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Reaching Compromise on HMO Legal Accountability


February 2000
Government Relations
Practice Directorate
For more information: Pracgovt@apa.org


Managed care reform conferees should support the House-passed legal accountability provision. Only this provision ensures that patients are afforded a remedy for their injury. If the Goss-Coburn-Shadegg accountability provision is to be considered a reasonable compromise, it must be improved. The Goss-Coburn-Shadegg provision does not yet offer a reasonable compromise because within it:

  • The "substantial harm" requirement excludes mental health injuries. Unlike the House-passed accountability measure, the Goss-Coburn-Shadegg provision bars patients, who have been injured by the negligent denial or delivery of their mental health treatment, from any legal recourse. Through its definition of "substantial harm," the Goss-Coburn-Shadegg provision allows only patients with physical injuries to seek remedy.

Patients can and do suffer devastating mental health diagnoses, including major depression, phobias, and posttraumatic stress syndrome, which have no "physical" component. If their managed health plan negligently treats or denies covered treatment, they can experience personal injury, become debilitated, lose their jobs, suffer with their family, just as anyone with a physical injury. These patients should not be barred from legal recourse. Rather, the conferees should adopt other procedural provisions, such as strong internal and external appeals procedures and reasonable judicial procedural limitations to prevent frivolous lawsuits.

  • The noneconomic damages cap potentially leaves children and stay-at-home parents without adequate recourse. The Goss-Coburn-Shadegg accountability provision caps noneconomic damages. Injured children and stay-at-home parents rely on noneconomic damages for adequate recourse because they have virtually no economic damages. The Goss-Coburn-Shadegg noneconomic damages cap leaves them with no or very low damages, even for devastating injury. The final accountability provision should not cap noneconomic damages. Rather, the final accountability provision could protect employers and health plans from exposure to potentially outrageous jury damages awards through reasonable compromises that include punitive damages caps and that permit separate proceedings to determine whether punitive damages should be awarded.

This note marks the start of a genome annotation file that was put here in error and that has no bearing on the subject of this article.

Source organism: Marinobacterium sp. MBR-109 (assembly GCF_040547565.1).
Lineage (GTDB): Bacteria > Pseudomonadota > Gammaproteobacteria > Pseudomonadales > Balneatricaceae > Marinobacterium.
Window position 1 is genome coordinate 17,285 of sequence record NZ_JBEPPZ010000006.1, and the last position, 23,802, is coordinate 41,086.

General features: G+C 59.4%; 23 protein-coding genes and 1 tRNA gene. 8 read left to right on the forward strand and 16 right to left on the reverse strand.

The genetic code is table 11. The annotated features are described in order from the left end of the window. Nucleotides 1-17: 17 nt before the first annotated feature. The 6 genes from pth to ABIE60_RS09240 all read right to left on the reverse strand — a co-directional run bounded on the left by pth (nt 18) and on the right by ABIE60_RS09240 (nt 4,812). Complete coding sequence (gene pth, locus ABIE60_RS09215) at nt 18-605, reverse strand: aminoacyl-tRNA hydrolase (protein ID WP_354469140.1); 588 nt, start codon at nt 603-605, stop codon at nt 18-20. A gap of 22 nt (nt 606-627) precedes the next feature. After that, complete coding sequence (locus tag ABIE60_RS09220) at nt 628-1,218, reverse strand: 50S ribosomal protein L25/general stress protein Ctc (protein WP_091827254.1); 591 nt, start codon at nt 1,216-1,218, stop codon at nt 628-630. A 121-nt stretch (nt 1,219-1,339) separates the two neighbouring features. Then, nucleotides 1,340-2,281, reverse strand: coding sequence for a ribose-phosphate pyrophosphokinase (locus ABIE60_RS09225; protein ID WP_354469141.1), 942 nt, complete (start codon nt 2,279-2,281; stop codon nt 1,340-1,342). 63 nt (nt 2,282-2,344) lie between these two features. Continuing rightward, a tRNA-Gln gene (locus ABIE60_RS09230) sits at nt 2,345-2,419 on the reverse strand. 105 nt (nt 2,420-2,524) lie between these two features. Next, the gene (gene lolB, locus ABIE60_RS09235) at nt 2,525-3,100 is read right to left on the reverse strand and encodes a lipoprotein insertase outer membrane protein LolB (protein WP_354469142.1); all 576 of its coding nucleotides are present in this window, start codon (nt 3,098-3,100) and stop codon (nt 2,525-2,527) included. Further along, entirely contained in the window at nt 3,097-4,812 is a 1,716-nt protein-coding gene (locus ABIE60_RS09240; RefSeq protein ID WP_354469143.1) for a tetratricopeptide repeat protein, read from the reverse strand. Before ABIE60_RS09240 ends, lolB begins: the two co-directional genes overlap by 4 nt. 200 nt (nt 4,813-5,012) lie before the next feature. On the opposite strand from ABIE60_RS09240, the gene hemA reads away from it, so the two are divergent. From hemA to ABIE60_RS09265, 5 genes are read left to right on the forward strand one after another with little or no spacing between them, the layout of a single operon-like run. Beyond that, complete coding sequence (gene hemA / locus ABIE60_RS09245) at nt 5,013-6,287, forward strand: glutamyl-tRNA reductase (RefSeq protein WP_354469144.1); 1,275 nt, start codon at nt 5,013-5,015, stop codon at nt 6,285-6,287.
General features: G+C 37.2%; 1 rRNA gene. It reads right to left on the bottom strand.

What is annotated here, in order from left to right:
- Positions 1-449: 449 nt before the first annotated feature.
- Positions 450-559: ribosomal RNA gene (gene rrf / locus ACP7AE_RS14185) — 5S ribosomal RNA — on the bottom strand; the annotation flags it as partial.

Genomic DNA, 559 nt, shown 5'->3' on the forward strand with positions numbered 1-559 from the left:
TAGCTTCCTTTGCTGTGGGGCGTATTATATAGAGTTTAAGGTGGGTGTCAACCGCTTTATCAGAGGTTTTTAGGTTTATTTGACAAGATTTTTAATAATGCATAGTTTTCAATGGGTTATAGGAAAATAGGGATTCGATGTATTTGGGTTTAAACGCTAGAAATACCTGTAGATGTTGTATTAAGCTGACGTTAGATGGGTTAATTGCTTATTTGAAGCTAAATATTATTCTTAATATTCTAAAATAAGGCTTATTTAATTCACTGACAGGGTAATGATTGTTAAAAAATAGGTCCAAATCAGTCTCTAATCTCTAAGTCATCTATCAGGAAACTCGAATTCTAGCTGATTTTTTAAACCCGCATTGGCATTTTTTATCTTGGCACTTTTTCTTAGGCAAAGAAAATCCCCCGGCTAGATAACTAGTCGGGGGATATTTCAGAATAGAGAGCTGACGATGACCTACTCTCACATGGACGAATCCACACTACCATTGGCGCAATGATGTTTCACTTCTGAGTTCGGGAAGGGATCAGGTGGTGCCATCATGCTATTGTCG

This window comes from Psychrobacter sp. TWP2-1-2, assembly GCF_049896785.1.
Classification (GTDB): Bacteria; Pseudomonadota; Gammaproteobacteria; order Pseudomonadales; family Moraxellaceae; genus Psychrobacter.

• Patients have no recourse for the negligent delivery of care. Patients are injured through both the negligent delivery of care and the denial of care. The Goss-Coburn-Shadegg accountability provision permits recourse only for the negligent denial of care and therefore fails to recognize that patients can be injured through the negligent delivery of care. For example, managed health plans negligently deliver care through procedures that lead to a misdiagnosis or which unduly delay treatment. The final accountability provision should recognize both types of negligence.

  • Patients are denied court access after adverse external review. Patients should not, as in the Goss-Coburn-Shadegg provision, be barred from any relief under the legal accountability provision merely because an external appeal reviewer agrees with an HMO's treatment decision or benefits' denial. An external appeal reviewer can make mistakes too and should not act as a court of law to determine causation or injury. Rather, a rebuttable presumption could be provided for or courts could be required to give substantial weight to the final external review decision, thus affording an additional barrier against frivolous actions.

  • While employers should be protected from legal actions, employers are inappropriately shielded from accountability for actions that directly impact patient care. The final accountability provision should protect employers that do not make final decisions about patient care from legal actions for the negligence of the HMO in delivering or denying health care to their employees. The final provision should specify employer actions that do not constitute final decisions about patient care, such as an employer's selection of a health plan, changes in benefits coverage, or intervention on behalf of a particular employee with the health plan. An employer, however, which specifies medical necessity procedure that causes negligent injury, or that directs an agent who makes a negligent denial or treatment decision, should not, as in Goss-Coburn-Shadegg, be protected for such decisions, which in fact directly impact final decisions about care.


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